With Easter coming up our minds naturally turn towards the Death and Resurrection of our Lord Jesus Christ. It is the time we deliberately set apart to pause and remember and let the power of our Lord’s Passion impact and refresh us.
There is a greater issue that is closely related to this remembrance. It is that which stems from the Christ to directly impact our lives – salvation. Thus to remember Christ at Easter is to reflect and praise God for our very salvation. However, even in this time of remembering the Death and Resurrection, and not wishing to detract from their importance in anyway, I believe that we must remember, even in this time, the incarnation and its own salvific significance.
These thoughts find their root in the words of St Athanasius in his work On the Incarnation. In talking about the Fall, Athanasius writes:
“For the transgression of the commandment was making them [humanity] turn back again according to their nature; and as they had at the beginning come into being out of non-existence, so were they now on the way to returning, through corruption, to non-existence again. The presence and love of the Word had called them into being; inevitably, therefore when they lost the knowledge of God, they lost existence with it; for it is God alone Who exists, evil is non-being, the negation and antithesis of good.”
– On the Incarnation, Chapter 1, Section 4
Athanasius makes clear that, after the fall, men were falling into corruption, which leads to non-existence. However he clarifies that not only were they falling or returning to non-existence, but it was because they lost the knowledge of God. According to Athanasius, it is the loss of the knowledge of God that is ultimately corrupting for man. To lose the knowledge of God is to lose communion with God Himself, with existence Himself. To not know of, inevitably leads to not knowing. Athanasius describes the results of this loss as a return to non-existence.
God, in His infinite grace, and in the decision to save humanity from this non-existence is faced with a fundamental problem: how can He save man?
His answer to this question of salvation is, as we know, Jesus Christ, the man made flesh, God incarnate. However, the very idea of “God incarnate” being linked intimately with salvation brings up an interesting point. Where salvation tends to conjure up images of the Savior with arms outstretched upon the cross, we often miss out on the incredibly salvific nature of the Incarnation itself. If we are saved from non-existence by knowledge of God then who can better teach that knowledge than God Himself?
And indeed, this is the very nature of Christ:
“…in these last days he [God] has spoken to us by his Son, whom he appointed the heir of all things, through whom also he created the world. He is the radiance of the glory of God and the exact imprint of his nature, and he upholds the universe by the word of his power.”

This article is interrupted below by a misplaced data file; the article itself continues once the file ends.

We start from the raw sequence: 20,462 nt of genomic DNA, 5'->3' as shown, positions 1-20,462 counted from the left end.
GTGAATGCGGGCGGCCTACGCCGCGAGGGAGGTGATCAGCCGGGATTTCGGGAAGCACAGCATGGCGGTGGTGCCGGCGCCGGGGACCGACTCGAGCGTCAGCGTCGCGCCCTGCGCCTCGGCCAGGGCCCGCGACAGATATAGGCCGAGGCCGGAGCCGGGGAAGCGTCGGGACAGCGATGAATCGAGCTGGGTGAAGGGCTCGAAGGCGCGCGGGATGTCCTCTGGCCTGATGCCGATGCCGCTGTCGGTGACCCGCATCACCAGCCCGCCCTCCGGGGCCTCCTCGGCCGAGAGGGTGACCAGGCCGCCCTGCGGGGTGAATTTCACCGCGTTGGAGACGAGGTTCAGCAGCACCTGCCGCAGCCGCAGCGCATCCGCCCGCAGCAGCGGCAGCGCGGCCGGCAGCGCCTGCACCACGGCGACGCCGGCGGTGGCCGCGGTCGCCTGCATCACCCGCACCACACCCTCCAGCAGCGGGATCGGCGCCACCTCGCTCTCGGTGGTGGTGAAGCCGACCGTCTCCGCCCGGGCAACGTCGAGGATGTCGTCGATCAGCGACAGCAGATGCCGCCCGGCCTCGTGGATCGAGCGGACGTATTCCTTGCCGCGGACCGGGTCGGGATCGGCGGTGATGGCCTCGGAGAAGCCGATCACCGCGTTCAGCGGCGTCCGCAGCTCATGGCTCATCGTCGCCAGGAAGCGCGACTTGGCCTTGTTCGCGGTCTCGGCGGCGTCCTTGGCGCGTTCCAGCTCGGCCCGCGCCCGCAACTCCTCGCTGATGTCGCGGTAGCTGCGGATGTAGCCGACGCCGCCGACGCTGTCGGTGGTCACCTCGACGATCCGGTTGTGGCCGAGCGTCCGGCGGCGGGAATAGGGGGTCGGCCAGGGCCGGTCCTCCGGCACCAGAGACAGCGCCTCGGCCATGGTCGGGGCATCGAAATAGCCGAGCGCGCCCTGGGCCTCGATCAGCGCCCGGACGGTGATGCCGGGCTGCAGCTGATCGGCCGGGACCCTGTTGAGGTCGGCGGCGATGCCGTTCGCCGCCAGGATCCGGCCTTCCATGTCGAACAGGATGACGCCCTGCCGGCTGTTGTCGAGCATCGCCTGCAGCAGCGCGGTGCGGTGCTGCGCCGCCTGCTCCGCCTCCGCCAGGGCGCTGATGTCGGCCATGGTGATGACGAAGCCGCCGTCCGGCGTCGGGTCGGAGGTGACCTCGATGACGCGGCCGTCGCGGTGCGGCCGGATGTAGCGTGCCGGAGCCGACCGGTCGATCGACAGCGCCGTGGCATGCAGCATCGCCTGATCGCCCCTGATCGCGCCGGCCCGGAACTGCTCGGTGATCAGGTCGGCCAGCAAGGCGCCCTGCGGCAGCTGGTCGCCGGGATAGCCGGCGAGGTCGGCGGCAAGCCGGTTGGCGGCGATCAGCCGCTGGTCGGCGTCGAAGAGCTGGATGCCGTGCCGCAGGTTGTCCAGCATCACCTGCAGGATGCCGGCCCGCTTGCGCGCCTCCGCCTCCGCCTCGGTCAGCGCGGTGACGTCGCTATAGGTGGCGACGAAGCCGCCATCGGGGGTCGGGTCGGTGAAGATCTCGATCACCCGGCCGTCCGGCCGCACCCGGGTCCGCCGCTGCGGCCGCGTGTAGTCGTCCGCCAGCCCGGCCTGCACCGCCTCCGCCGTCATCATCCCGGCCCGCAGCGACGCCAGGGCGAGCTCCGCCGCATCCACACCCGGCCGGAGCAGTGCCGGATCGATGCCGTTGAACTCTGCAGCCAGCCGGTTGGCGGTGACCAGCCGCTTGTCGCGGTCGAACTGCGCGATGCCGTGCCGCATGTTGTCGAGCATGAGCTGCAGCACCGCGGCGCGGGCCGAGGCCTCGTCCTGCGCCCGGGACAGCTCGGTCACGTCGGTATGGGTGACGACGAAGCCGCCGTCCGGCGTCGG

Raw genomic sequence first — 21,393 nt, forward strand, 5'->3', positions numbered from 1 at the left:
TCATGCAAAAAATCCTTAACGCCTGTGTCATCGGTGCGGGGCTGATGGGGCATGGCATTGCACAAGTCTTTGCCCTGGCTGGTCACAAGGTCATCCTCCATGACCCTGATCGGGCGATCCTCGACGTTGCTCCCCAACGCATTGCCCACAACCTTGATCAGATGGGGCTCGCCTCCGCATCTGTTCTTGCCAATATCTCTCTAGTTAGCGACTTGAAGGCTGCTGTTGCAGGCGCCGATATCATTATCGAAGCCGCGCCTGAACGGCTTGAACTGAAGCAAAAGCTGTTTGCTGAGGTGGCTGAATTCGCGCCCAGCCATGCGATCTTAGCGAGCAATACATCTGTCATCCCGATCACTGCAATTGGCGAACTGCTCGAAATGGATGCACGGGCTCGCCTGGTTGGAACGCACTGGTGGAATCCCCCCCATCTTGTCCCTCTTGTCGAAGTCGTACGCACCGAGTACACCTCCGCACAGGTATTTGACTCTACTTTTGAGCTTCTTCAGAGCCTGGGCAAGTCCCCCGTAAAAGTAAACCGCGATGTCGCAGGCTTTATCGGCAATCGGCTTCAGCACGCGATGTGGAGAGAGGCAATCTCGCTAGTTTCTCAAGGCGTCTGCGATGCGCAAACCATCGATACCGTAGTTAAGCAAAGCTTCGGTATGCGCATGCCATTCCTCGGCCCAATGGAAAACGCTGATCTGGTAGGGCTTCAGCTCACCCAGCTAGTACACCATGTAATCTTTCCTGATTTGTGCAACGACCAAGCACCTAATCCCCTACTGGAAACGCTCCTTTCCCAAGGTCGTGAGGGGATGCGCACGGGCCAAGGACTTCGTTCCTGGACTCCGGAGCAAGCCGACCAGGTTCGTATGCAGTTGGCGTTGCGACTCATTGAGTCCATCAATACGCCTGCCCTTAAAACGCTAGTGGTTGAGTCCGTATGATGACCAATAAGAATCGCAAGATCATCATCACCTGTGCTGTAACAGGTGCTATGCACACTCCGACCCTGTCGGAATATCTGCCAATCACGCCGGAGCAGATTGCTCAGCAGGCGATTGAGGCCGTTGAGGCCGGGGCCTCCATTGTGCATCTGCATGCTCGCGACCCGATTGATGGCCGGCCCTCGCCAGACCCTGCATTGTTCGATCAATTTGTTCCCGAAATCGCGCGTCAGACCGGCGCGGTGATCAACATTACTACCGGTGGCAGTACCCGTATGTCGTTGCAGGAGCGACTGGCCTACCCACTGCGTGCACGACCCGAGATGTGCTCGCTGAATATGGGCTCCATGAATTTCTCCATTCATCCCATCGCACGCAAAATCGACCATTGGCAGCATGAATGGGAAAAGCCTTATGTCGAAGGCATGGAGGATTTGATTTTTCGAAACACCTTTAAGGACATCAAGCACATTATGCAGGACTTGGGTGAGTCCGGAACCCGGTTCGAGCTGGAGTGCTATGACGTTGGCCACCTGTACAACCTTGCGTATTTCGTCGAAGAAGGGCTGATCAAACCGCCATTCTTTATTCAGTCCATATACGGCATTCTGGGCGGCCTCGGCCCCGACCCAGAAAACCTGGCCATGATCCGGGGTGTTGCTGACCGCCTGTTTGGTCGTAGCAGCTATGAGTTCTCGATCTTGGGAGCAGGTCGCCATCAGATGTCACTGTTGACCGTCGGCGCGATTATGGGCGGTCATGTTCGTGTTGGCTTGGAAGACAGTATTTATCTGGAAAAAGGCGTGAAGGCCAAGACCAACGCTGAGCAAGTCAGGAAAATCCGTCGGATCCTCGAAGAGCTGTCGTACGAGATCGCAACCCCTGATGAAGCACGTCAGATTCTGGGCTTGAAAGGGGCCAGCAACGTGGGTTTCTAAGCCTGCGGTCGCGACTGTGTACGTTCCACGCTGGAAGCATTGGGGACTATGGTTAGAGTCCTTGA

– Hebrews 1:2-3, Italics added
Christ by being God was best able to teach us about God by showing us His very nature in His person. Athanasius phrases it this way:
“Wherefore, in all naturalness and fitness, desiring to do good to men, as Man He dwells, taking to Himself a body like the rest; and through His actions done in the body, as it were on thier own level, He teaches those who would not learn by other means to know Himself, the Word of God, and through Him the Father.”
– On the Incarnation, Chapter 3, Section 14
Jesus says this of himself when asked about his Father by the Pharisees:
“You know neither me nor my Father. If you knew me, you would know my Father also”
– John 8:19, Italics added
God becomes man and, by this revelation of the nature of God to humanity, man is saved. By coming once again to the knowledge of God through the revelation of God in flesh, man is prevented from descending completely into corruption and thus, ultimately, non-existence. This by no means belittles the death and resurrection because they act as the final defeat of death, a necessary part of salvation. However, viewing the incarnation as salvific drastically reorients our view of Christ’s life. Not only did He finally save us and complete his “mission” on the cross, but his very life, as he lived it day to day saved us as it reintroduced us to the very nature of God.
The question remains, of course, what significance does the Incarnation play in the consideration of Easter? As I mentioned above, with the overarching theme of salvation being considered and weighing on everyone’s hearts it is a marvelous wonder to consider not just Christ’s Death as our salvation but His Life as our salvation.
By showing us Life, He gives us Life and by ultimately defeating Death as He does on the cross He gives us Life eternally. By showing us God’s nature, He saves us and through His resurrection and defeat of Death we have eternal life in Him. The Incarnation itself saves us and is a vital part of this twofold understanding of salvation.
May God Bless you in this time of remembrance and praise for the salvation found in Christ’s Death and Resurrection as well as His Birth.